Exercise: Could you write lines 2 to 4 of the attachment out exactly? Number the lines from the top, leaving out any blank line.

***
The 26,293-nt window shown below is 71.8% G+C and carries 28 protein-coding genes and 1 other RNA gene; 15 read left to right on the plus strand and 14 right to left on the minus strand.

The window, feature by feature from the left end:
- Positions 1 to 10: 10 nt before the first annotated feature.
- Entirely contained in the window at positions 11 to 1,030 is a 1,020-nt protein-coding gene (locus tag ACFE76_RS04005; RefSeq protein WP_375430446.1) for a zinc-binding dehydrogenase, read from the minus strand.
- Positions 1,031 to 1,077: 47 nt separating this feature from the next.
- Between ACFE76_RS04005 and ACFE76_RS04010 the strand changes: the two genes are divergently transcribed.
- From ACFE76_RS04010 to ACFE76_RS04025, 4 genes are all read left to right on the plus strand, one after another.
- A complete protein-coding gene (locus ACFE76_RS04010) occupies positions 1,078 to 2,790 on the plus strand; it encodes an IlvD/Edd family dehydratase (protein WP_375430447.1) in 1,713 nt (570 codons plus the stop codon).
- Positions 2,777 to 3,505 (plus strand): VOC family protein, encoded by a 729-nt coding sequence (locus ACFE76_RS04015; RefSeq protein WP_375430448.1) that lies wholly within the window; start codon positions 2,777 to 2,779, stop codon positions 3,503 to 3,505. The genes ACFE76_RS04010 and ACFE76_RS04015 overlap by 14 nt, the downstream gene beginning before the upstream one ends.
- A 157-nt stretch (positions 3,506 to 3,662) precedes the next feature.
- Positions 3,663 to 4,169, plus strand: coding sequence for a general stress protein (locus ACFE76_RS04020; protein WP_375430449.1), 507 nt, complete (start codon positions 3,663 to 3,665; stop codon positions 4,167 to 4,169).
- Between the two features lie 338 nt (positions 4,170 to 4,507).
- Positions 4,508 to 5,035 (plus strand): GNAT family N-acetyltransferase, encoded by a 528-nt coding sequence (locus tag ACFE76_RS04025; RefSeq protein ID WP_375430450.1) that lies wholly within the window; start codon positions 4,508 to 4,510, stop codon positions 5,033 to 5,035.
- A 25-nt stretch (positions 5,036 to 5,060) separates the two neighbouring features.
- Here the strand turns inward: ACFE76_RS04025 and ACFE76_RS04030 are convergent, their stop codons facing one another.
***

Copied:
The window, feature by feature from the left end:
- Positions 1 to 10: 10 nt before the first annotated feature.
- Entirely contained in the window at positions 11 to 1,030 is a 1,020-nt protein-coding gene (locus tag ACFE76_RS04005; RefSeq protein WP_375430446.1) for a zinc-binding dehydrogenase, read from the minus strand.